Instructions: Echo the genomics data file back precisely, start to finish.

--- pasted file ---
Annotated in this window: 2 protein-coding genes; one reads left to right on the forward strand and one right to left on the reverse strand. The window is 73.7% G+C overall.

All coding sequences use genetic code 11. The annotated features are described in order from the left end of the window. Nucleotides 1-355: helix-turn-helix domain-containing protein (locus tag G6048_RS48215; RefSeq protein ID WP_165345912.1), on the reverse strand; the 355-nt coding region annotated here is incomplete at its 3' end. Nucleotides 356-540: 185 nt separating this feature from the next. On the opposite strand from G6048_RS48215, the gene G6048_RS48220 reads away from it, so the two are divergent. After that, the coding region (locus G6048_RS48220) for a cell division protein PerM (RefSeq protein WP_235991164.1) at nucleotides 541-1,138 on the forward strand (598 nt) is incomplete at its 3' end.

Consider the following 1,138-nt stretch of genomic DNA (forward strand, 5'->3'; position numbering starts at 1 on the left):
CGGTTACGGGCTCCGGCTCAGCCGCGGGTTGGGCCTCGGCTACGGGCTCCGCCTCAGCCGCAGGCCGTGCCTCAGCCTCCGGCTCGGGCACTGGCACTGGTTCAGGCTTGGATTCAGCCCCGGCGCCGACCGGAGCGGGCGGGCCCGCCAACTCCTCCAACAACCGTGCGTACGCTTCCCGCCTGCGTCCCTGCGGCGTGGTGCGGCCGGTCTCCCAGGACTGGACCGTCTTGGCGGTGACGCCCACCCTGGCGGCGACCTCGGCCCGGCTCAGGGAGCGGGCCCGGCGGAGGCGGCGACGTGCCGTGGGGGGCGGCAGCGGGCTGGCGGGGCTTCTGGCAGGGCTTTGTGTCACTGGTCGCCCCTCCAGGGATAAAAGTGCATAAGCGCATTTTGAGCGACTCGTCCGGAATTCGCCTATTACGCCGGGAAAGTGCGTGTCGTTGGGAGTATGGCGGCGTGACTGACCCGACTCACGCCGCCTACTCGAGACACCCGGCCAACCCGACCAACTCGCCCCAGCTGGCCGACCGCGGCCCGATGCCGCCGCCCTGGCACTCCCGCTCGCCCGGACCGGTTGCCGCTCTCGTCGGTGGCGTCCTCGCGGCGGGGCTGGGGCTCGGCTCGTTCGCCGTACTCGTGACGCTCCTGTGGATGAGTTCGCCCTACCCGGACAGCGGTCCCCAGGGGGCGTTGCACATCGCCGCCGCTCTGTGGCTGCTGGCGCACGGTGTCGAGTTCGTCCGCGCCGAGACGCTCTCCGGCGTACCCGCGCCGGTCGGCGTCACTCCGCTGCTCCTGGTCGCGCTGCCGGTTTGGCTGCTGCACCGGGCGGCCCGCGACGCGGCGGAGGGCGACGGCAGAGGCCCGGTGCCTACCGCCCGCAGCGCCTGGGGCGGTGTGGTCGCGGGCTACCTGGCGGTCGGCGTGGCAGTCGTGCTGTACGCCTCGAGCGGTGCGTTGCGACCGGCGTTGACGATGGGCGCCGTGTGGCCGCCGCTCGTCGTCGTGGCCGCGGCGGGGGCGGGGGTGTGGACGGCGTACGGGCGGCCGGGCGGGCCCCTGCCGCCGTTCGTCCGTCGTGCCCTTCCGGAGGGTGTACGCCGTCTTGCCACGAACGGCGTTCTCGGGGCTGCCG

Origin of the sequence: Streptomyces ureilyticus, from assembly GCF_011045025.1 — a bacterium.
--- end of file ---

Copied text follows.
Annotated in this window: 2 protein-coding genes; one reads left to right on the forward strand and one right to left on the reverse strand. The window is 73.7% G+C overall.

All coding sequences use genetic code 11. The annotated features are described in order from the left end of the window. Nucleotides 1-355: helix-turn-helix domain-containing protein (locus tag G6048_RS48215; RefSeq protein ID WP_165345912.1), on the reverse strand; the 355-nt coding region annotated here is incomplete at its 3' end. Nucleotides 356-540: 185 nt separating this feature from the next. On the opposite strand from G6048_RS48215, the gene G6048_RS48220 reads away from it, so the two are divergent. After that, the coding region (locus G6048_RS48220) for a cell division protein PerM (RefSeq protein WP_235991164.1) at nucleotides 541-1,138 on the forward strand (598 nt) is incomplete at its 3' end.

Consider the following 1,138-nt stretch of genomic DNA (forward strand, 5'->3'; position numbering starts at 1 on the left):
CGGTTACGGGCTCCGGCTCAGCCGCGGGTTGGGCCTCGGCTACGGGCTCCGCCTCAGCCGCAGGCCGTGCCTCAGCCTCCGGCTCGGGCACTGGCACTGGTTCAGGCTTGGATTCAGCCCCGGCGCCGACCGGAGCGGGCGGGCCCGCCAACTCCTCCAACAACCGTGCGTACGCTTCCCGCCTGCGTCCCTGCGGCGTGGTGCGGCCGGTCTCCCAGGACTGGACCGTCTTGGCGGTGACGCCCACCCTGGCGGCGACCTCGGCCCGGCTCAGGGAGCGGGCCCGGCGGAGGCGGCGACGTGCCGTGGGGGGCGGCAGCGGGCTGGCGGGGCTTCTGGCAGGGCTTTGTGTCACTGGTCGCCCCTCCAGGGATAAAAGTGCATAAGCGCATTTTGAGCGACTCGTCCGGAATTCGCCTATTACGCCGGGAAAGTGCGTGTCGTTGGGAGTATGGCGGCGTGACTGACCCGACTCACGCCGCCTACTCGAGACACCCGGCCAACCCGACCAACTCGCCCCAGCTGGCCGACCGCGGCCCGATGCCGCCGCCCTGGCACTCCCGCTCGCCCGGACCGGTTGCCGCTCTCGTCGGTGGCGTCCTCGCGGCGGGGCTGGGGCTCGGCTCGTTCGCCGTACTCGTGACGCTCCTGTGGATGAGTTCGCCCTACCCGGACAGCGGTCCCCAGGGGGCGTTGCACATCGCCGCCGCTCTGTGGCTGCTGGCGCACGGTGTCGAGTTCGTCCGCGCCGAGACGCTCTCCGGCGTACCCGCGCCGGTCGGCGTCACTCCGCTGCTCCTGGTCGCGCTGCCGGTTTGGCTGCTGCACCGGGCGGCCCGCGACGCGGCGGAGGGCGACGGCAGAGGCCCGGTGCCTACCGCCCGCAGCGCCTGGGGCGGTGTGGTCGCGGGCTACCTGGCGGTCGGCGTGGCAGTCGTGCTGTACGCCTCGAGCGGTGCGTTGCGACCGGCGTTGACGATGGGCGCCGTGTGGCCGCCGCTCGTCGTCGTGGCCGCGGCGGGGGCGGGGGTGTGGACGGCGTACGGGCGGCCGGGCGGGCCCCTGCCGCCGTTCGTCCGTCGTGCCCTTCCGGAGGGTGTACGCCGTCTTGCCACGAACGGCGTTCTCGGGGCTGCCG

Origin of the sequence: Streptomyces ureilyticus, from assembly GCF_011045025.1 — a bacterium.